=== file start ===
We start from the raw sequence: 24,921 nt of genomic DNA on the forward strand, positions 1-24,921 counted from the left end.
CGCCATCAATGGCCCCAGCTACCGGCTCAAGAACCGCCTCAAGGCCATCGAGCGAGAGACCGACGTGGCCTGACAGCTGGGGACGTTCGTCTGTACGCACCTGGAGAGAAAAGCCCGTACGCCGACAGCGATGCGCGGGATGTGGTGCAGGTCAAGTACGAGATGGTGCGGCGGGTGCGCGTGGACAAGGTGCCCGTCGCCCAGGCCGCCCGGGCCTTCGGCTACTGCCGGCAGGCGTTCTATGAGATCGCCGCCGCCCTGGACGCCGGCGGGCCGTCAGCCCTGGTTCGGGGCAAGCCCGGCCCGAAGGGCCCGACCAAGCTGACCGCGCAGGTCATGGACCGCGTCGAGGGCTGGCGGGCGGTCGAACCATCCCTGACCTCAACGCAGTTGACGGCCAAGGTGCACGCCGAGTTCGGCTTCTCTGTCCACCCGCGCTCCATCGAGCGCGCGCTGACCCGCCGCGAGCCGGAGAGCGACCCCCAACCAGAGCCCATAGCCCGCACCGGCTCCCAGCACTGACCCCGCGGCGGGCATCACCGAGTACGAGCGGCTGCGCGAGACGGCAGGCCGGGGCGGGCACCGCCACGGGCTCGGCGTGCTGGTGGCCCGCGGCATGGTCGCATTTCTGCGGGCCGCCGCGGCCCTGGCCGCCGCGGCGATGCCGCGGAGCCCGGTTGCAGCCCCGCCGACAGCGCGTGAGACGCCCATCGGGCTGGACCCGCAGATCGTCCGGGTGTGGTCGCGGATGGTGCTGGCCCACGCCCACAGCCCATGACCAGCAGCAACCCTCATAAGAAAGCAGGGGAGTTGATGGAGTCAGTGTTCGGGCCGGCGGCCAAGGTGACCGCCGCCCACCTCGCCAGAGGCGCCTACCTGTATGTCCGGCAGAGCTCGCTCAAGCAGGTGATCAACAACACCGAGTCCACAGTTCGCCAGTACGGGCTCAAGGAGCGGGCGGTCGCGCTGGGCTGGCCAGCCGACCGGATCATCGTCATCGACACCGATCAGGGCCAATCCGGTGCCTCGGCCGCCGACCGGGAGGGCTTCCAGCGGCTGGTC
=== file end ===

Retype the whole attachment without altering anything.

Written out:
We start from the raw sequence: 24,921 nt of genomic DNA on the forward strand, positions 1-24,921 counted from the left end.
CGCCATCAATGGCCCCAGCTACCGGCTCAAGAACCGCCTCAAGGCCATCGAGCGAGAGACCGACGTGGCCTGACAGCTGGGGACGTTCGTCTGTACGCACCTGGAGAGAAAAGCCCGTACGCCGACAGCGATGCGCGGGATGTGGTGCAGGTCAAGTACGAGATGGTGCGGCGGGTGCGCGTGGACAAGGTGCCCGTCGCCCAGGCCGCCCGGGCCTTCGGCTACTGCCGGCAGGCGTTCTATGAGATCGCCGCCGCCCTGGACGCCGGCGGGCCGTCAGCCCTGGTTCGGGGCAAGCCCGGCCCGAAGGGCCCGACCAAGCTGACCGCGCAGGTCATGGACCGCGTCGAGGGCTGGCGGGCGGTCGAACCATCCCTGACCTCAACGCAGTTGACGGCCAAGGTGCACGCCGAGTTCGGCTTCTCTGTCCACCCGCGCTCCATCGAGCGCGCGCTGACCCGCCGCGAGCCGGAGAGCGACCCCCAACCAGAGCCCATAGCCCGCACCGGCTCCCAGCACTGACCCCGCGGCGGGCATCACCGAGTACGAGCGGCTGCGCGAGACGGCAGGCCGGGGCGGGCACCGCCACGGGCTCGGCGTGCTGGTGGCCCGCGGCATGGTCGCATTTCTGCGGGCCGCCGCGGCCCTGGCCGCCGCGGCGATGCCGCGGAGCCCGGTTGCAGCCCCGCCGACAGCGCGTGAGACGCCCATCGGGCTGGACCCGCAGATCGTCCGGGTGTGGTCGCGGATGGTGCTGGCCCACGCCCACAGCCCATGACCAGCAGCAACCCTCATAAGAAAGCAGGGGAGTTGATGGAGTCAGTGTTCGGGCCGGCGGCCAAGGTGACCGCCGCCCACCTCGCCAGAGGCGCCTACCTGTATGTCCGGCAGAGCTCGCTCAAGCAGGTGATCAACAACACCGAGTCCACAGTTCGCCAGTACGGGCTCAAGGAGCGGGCGGTCGCGCTGGGCTGGCCAGCCGACCGGATCATCGTCATCGACACCGATCAGGGCCAATCCGGTGCCTCGGCCGCCGACCGGGAGGGCTTCCAGCGGCTGGTC